The CROWN Act Makes Our Hair Just as Protected as Race, Sex, and Religious Beliefs


Eggleston Bracey: “She was oppressed, honey. She was down.”

Cruel: “My hair has been oppressed many a time. What are your memories around hair from growing up?”

Carroll Foy: “I remember my grandmother sitting me in the kitchen chair. I had to be all of, like, five or six when I had my first perm. It burned, and I remember thinking, Why do we do this to ourselves? I have no problem with what my hair looks like, but clearly everyone else does. It sends a negative message that how you are is not okay.”

Cruel: “How do you think the CROWN Act is going to affect the way our own community sees natural hair?”

Eggleston Bracey: “I think you start changing legislation, then you can start to change the culture. I’ve been natural for years, but my mother was like, ‘Girl, what is wrong with you? They are gonna fire you with your hair like that.’ [Our parents] were scared. It’s the same thing from slavery. You learn that the more compliant you could be, the better your life would be. So how does the CROWN Act make a difference? It legitimizes the fact that our hair is great the way it is.”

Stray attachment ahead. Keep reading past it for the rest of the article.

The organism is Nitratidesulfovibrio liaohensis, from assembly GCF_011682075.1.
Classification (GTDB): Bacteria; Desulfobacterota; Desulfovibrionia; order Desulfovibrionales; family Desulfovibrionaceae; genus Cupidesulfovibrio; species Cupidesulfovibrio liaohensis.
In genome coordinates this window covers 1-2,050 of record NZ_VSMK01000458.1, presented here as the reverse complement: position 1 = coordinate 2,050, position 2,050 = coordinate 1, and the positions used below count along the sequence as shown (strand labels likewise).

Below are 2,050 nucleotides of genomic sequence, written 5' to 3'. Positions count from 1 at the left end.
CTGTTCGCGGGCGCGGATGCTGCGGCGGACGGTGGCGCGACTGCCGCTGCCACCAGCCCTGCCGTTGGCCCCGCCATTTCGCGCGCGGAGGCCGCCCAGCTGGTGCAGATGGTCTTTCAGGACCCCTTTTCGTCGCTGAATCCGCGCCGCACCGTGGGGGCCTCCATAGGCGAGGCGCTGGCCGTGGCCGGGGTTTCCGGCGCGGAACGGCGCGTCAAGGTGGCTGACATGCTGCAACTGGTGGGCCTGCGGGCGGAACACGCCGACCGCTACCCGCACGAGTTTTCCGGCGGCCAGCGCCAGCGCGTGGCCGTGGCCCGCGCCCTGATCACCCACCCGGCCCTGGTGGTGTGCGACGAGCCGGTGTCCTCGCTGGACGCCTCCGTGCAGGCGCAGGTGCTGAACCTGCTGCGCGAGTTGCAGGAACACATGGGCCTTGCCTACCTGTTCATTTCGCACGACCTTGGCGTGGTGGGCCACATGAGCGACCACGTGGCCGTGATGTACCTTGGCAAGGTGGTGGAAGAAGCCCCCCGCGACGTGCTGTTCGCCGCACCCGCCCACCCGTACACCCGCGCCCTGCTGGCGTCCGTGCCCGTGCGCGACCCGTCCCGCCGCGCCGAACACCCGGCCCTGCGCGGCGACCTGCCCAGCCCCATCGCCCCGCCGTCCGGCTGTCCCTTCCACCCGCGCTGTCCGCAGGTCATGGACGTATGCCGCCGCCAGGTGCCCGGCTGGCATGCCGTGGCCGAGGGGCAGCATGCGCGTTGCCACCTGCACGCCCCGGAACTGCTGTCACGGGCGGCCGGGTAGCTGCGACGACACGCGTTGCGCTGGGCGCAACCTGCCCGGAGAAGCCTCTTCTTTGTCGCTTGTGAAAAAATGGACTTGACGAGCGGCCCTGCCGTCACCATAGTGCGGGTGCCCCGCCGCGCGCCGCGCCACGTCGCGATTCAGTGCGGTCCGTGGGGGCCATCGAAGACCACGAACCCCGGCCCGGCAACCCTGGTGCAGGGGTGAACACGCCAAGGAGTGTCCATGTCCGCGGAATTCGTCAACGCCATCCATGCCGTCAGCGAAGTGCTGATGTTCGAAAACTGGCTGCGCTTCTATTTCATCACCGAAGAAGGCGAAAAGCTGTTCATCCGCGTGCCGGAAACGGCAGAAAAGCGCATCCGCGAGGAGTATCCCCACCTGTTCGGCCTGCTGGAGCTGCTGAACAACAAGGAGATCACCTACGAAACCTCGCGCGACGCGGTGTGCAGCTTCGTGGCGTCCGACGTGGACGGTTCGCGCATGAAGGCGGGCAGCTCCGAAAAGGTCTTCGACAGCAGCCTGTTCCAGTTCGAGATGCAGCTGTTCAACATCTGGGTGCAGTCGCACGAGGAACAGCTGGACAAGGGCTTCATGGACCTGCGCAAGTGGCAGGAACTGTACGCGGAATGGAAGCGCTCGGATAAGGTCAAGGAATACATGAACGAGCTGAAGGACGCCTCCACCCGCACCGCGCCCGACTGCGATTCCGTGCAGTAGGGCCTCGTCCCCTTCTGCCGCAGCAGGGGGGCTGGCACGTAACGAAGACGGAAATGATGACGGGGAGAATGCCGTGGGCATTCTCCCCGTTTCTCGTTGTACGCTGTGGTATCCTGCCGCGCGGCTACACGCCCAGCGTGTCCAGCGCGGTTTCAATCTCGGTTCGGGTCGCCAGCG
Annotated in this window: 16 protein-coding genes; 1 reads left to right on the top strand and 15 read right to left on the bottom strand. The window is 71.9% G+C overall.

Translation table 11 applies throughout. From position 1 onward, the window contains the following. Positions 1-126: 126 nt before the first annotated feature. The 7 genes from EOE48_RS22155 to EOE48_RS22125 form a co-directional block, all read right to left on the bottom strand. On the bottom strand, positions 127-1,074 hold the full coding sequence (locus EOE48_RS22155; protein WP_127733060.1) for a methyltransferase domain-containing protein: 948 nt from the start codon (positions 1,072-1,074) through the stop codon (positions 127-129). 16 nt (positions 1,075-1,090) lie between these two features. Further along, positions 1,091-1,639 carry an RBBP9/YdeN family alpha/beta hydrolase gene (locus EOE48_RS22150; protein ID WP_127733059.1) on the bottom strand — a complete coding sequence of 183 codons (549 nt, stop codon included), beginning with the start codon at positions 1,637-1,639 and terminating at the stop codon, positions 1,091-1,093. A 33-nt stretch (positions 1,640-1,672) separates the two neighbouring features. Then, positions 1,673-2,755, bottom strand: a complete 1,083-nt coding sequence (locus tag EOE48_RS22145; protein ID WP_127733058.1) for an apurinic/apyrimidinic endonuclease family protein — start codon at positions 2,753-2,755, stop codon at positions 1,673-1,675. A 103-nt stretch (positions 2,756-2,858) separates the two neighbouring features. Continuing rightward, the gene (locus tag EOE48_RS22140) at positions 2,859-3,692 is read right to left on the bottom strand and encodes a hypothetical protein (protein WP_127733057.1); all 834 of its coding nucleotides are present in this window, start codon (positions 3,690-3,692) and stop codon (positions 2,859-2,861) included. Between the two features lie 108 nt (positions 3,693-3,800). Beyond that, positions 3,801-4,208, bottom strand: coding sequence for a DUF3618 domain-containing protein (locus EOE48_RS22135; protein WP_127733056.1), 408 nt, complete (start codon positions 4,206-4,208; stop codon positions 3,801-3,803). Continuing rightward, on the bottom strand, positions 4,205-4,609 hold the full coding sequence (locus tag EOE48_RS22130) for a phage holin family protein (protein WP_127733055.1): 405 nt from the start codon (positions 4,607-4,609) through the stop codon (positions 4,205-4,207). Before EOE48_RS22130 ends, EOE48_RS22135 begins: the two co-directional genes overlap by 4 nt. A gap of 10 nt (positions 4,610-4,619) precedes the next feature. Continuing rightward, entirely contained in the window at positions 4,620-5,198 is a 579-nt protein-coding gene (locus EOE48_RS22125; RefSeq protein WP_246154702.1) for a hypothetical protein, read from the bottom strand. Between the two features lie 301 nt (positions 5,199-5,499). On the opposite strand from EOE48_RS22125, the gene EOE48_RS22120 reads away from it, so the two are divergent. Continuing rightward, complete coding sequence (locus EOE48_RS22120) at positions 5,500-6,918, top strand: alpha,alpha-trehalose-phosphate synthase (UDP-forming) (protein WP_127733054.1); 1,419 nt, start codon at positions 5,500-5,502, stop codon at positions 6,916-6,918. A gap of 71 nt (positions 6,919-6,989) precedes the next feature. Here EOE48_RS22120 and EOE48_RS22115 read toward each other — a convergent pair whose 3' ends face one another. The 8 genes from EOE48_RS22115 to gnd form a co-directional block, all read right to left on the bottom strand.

Brown: “With our parents and grandparents, it was fear. You can’t do anything that makes you look stronger. The moment that we take our power back, we know what true freedom is. What it boils down to: You can’t free part of us and not all of us.”

Carroll Foy: “It also has to do with addressing the systemic racism that has happened for generations. It is about three things: economics, empowerment, and equity. The economic piece is that we shouldn’t have to get a perm to get a permanent job. The empowerment piece is about setting that new normal, which is natural [hair]. The equity is eliminating the policing of Black bodies.”

Cruel: “Why do you think our hair needs to be a protected class?”

Brown: “I think when you try to get us to change our hair you’re trying to erase our culture. Our hair is part of our culture. We share things, especially us natural-hair women. We know how, when you go to wash and detangle, you’ve got to do it in sections. We know how you can’t air-dry without a conditioner on. These are things that we relate to and understand. And that’s ours.”



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